It's also working to help auto makers meet goals of increasing recycled material in vehicles by repurposing plastic waste and recyclables into automotive materials and parts.
BMW is using carbon-fiber-reinforced plastics production scraps for roofs and rear seat structures. Ford is molding engine components with recycled nylon carpet. Renault makes textile from textile scraps, safety belts and plastic bottle recycling.
Another important part of circularity, Oliver said, is a closed-loop recycling processes. Currently more than 95 percent of vehicle battery cases are recycled and sent to manufacturers to create new cases.
Keeping resources in use for as long as possible is also a part of "more comprehensive thinking about supply chain structure, material and product design, as well as end-of-life recovery," she said.
Technologies such as UV stabilizers can extend the lifetime of polyolefin parts.
ACC also is contributing new technologies in areas like incorporating tracing additives into materials to help facilitate automated infrared sorting.
"Proper washing and sorting of recycled plastics into single-polymer groups can be challenging," Oliver said. "Advanced recycling (can) convert plastic waste into feedstock that can be used to create a variety of new … automotive plastic products.
"At least 60 organizations are currently working to scale up" emerging processing methods, such as depolymerization and pyrolysis, she said.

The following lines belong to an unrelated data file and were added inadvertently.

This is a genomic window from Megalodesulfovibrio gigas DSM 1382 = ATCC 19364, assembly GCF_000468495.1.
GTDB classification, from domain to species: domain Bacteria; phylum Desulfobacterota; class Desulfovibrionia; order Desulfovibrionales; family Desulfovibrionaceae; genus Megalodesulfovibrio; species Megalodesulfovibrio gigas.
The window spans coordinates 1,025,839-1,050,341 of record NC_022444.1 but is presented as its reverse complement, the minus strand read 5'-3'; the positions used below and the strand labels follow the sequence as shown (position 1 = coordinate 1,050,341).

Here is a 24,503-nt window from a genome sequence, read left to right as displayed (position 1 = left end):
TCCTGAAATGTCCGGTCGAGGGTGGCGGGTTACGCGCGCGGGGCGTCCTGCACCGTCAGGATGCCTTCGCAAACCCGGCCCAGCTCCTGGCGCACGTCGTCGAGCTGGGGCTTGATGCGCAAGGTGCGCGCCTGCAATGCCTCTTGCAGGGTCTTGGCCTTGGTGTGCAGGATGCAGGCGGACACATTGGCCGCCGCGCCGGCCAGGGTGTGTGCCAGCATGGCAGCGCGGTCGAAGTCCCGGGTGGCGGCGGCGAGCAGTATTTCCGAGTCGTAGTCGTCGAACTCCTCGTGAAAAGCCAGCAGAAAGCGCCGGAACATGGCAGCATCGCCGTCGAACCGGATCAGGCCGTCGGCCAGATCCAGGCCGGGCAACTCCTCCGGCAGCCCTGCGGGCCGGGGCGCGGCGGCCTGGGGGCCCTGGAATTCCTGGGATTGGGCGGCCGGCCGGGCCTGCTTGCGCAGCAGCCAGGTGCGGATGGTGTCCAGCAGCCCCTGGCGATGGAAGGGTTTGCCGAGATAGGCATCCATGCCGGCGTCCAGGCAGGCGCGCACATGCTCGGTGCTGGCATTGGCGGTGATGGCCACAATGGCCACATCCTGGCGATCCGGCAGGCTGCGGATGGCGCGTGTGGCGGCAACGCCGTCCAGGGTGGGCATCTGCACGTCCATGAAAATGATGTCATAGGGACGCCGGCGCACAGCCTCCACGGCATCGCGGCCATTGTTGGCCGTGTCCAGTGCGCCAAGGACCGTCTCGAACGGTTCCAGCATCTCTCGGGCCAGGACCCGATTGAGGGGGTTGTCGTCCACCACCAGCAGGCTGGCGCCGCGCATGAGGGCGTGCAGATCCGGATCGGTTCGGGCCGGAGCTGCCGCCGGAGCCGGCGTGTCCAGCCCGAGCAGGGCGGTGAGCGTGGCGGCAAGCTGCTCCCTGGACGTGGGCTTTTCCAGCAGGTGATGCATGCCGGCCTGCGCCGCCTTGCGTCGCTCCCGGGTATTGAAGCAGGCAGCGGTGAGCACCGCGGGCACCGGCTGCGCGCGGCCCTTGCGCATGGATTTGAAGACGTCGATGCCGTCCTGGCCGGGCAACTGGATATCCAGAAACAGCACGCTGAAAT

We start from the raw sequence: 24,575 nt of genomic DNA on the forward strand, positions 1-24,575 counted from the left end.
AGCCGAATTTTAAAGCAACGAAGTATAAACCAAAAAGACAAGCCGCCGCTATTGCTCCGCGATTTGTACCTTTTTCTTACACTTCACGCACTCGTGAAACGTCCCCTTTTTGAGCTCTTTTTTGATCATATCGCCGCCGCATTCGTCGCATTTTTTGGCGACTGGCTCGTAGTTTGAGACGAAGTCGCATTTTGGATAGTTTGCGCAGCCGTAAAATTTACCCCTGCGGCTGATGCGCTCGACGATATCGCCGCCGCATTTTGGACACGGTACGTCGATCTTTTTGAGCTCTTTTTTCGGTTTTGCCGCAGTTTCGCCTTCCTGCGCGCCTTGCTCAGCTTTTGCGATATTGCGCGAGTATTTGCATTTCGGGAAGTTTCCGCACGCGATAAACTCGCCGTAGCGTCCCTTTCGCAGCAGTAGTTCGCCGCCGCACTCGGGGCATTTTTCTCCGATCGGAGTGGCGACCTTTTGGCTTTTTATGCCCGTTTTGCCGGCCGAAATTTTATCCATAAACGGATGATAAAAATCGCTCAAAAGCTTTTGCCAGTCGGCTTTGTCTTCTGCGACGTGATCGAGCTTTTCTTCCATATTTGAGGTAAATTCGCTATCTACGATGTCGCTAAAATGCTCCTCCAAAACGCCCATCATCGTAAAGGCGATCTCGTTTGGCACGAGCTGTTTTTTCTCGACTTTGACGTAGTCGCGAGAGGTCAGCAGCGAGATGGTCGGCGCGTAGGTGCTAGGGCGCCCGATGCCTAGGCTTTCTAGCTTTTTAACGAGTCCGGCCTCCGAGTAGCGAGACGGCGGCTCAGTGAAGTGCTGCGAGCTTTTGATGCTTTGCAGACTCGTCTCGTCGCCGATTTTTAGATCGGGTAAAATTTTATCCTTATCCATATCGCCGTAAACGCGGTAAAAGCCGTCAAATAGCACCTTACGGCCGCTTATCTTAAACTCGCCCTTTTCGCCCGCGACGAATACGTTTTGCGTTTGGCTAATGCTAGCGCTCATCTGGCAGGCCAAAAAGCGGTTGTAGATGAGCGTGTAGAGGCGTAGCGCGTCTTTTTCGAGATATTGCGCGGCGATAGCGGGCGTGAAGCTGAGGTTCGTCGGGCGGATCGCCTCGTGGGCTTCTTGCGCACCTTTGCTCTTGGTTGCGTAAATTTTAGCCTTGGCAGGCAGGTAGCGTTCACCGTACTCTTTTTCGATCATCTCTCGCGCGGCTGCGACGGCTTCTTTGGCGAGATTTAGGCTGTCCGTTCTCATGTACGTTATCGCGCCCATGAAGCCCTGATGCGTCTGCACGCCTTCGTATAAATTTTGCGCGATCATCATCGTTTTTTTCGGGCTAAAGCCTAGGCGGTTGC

In the U.S., $4.8 billion in cumulative recycling investments have been announced since 2018, Oliver said. Investment in 260 new recycling facilities could create more than 38,000 U.S. jobs.
The entire value chain is rethinking how materials are designed, constructed, used and handled at end of life, she said.
Dow Inc., an ACC member, "has some high-performance resins additives and technologies that minimize issues like crosslinking, high odor and off-color that are commonly associated with recycled plastics," Oliver said.
ExxonMobil Corp.'s Vistamaxx products "are performance polymers that compatibilize (polyethylene and polypropylene) plastics, allowing them to mix in the melt and removing the need for costly and time-consuming separation," she added.
In addition to recycled-content materials, the industry is also working to make plastic and polymer composites from renewable feedstock.
"By their nature, plastic and polymer composites offer OEMs and parts suppliers tremendous flexibility to increase the efficiency of their manufacturing processes, which is a key aspect of circularity," Oliver said. "With plastics, manufacturers have a wide range of available options for reducing waste and improving efficiency through approaches such as part integration and the use of regrind and reprocessing of defective parts.
"Effectively removing plastic and polymer composites at the end of life from vehicles, and recycling or reusing them will require not just excellent technology development, but also close coordination" by the automotive and recycling value chains, she added.